Figure 1. Schematic illustration of the N279K and V337M mutations in tau. The K18 fragment used in this study was constructed based on the full-length human brain tau isoform (2N4R; htau40). The N279K mutation is located in the alternatively spliced second repeat region (R2), specifically within the hexapeptide motif at the start of R2 (PHF6; gray). The V337M mutation can be found at the start of the fourth repeat domain, and falls within the third hexapeptide motif (PHF6∗∗; second gray region).

Whilst there is mounting data supporting the inter-cellular propagation of aggregated recombinant WT tau, we know little about FTD (Bodea et al., 2016). Many familial FTD cases are characterized by single point mutations in the MAPT gene, which encodes the tau protein. Specific FTD-associated MAPT mutations have been shown to alter the aggregation, β-sheet propensity, isoform ratio and MT binding properties of the WT tau (Hong et al., 1998; Barghorn et al., 2000; von Bergen et al., 2001; Combs and Gamblin, 2012; Kaniyappan et al., 2017). It is, however, unclear if aggregated tau proteins from FTD with MAPT mutations are conformationally distinct from WT tau, and if they have different cellular internalization behavior and co-localization dynamics with endogenous tau. Strang et al. (2017) recently demonstrated that the ability of exogenous WT tau K18 fibrils to induce aggregation in cells over-expressing tau carrying different FTD mutations is uniquely dependent on the specific mutation and its surrounding amino acid sequences. However, several questions remain, such as what structural features determine these distinct activities? Do the conformation and aggregation characteristics of tau variants influence their cellular internalization and endogenous tau interaction? Furthermore, it has been shown that the N279K variant of the tau 250–300 fragment localizes to the nucleus more efficiently that the WT when overexpressed in a mammalian cell line (Ritter et al., 2018). It is yet to be shown if exogenously applied aggregates of this and other FTD variants of tau can enter recipient cells and localize to the nucleus, in a process suggestive of cell-to-cell propagation. Answering these questions is critical to understanding the mechanisms by which AD and non-AD tauopathies develop, and will help to establish if selectivity is required in drug development for treating tauopathies.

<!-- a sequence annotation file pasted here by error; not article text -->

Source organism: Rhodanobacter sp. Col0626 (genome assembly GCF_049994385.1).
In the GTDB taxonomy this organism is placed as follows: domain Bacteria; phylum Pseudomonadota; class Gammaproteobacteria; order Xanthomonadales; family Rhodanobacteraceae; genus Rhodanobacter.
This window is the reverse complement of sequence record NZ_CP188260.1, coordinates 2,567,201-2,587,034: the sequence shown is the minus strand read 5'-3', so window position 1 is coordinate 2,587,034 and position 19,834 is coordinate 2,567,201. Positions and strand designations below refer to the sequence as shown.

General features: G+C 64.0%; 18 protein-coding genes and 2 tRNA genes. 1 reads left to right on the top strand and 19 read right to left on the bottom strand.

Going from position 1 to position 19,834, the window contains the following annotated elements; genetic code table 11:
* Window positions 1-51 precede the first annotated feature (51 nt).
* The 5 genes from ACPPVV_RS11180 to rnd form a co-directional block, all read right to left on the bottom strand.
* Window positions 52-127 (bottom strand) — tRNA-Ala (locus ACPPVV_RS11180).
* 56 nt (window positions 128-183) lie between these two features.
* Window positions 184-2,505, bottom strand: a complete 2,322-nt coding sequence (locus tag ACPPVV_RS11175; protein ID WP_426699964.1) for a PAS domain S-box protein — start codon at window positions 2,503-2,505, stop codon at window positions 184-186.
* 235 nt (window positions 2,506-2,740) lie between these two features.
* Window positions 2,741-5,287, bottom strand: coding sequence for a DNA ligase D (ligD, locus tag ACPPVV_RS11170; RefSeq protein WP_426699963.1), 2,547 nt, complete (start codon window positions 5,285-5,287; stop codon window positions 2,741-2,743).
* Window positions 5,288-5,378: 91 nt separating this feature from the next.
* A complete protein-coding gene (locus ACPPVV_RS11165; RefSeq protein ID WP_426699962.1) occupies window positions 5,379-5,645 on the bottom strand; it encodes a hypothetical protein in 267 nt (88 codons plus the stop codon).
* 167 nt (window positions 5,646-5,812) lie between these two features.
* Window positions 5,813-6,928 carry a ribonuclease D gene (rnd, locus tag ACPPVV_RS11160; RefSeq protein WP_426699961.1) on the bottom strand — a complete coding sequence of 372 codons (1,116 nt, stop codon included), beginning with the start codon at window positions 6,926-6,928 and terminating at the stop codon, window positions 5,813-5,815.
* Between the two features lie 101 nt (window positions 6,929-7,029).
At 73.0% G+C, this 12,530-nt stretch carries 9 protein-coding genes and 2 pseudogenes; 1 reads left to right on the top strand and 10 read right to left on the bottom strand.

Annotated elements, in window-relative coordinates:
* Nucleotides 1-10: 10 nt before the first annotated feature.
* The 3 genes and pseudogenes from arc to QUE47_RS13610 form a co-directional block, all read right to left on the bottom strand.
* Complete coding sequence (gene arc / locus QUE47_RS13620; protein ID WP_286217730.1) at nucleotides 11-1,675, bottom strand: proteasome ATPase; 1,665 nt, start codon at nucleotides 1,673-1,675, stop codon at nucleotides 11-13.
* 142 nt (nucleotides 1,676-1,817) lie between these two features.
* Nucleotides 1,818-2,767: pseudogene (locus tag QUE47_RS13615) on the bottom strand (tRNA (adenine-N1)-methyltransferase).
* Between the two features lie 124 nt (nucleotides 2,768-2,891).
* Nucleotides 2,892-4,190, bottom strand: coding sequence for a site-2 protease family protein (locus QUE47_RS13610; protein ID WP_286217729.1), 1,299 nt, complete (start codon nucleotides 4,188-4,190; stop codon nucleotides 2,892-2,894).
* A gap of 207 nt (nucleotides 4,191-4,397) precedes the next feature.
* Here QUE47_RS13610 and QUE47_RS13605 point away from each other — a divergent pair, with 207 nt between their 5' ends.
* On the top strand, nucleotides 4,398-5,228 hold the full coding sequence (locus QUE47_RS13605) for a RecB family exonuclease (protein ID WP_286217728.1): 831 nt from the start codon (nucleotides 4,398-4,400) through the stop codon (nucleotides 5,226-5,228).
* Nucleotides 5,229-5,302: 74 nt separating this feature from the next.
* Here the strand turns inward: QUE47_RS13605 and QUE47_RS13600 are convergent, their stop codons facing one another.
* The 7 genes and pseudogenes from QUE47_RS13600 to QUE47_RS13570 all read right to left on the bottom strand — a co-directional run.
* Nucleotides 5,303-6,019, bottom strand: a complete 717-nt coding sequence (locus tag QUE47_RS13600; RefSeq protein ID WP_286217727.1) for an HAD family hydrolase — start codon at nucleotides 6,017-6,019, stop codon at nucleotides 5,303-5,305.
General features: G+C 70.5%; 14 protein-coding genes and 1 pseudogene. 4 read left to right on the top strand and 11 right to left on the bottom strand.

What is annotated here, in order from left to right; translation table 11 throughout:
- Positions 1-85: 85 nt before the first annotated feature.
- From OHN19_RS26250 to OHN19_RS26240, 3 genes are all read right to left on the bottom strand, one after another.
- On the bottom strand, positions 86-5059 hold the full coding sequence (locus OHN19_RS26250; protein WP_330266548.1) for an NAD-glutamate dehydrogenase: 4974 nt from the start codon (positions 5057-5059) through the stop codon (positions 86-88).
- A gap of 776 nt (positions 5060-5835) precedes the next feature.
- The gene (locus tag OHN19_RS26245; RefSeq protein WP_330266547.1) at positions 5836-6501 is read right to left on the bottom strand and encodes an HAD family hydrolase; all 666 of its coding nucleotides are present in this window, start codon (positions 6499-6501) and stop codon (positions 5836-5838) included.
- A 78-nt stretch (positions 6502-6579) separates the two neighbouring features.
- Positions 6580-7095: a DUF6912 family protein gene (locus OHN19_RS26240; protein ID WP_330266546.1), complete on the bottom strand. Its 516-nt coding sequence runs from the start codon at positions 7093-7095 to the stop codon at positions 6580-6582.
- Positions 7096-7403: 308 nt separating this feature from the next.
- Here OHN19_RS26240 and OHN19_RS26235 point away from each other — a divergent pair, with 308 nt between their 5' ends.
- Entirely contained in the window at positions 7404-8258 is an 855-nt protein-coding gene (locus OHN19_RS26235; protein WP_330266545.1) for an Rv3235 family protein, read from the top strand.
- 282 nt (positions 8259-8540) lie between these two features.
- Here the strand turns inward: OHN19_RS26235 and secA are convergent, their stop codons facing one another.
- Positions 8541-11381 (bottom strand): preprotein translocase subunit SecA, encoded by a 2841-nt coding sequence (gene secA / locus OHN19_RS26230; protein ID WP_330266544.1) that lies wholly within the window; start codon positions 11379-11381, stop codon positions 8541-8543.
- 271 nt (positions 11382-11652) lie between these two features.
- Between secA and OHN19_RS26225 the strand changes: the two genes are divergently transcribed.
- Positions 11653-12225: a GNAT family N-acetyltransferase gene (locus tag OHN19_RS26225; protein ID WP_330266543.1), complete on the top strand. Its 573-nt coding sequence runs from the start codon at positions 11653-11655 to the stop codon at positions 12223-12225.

In this study, we investigated the in vitro conformation and aggregation of tau K18-WT and two FTD variants, namely V337M and N279K. The N279K mutation is a part of the PHF6 hexapeptide motif (275VQIINK280) but the V337M mutation is located in the PHF6∗∗ hexapeptide motif (337VEVKSE342)(Li and Lee, 2006; Grüning et al., 2014). Since these motifs critically regulate tau aggregation and seeding behavior, amino acid mutations were hypothesized to alter these processes (von Bergen et al., 2000, 2001; Li and Lee, 2006; Grüning et al., 2014; Falcon et al., 2015). In addition, the N279K and V337M are located in the second and the fourth MT binding repeat regions, respectively (Figure 1). Thus, the characterization of these mutations should offer new understanding into the consequences of disease-related alterations in alternatively- and constitutively spliced domains. The mutations also have distinct pathological consequences in human brains (Hong et al., 1998), suggesting differential effects on tau aggregation and structure.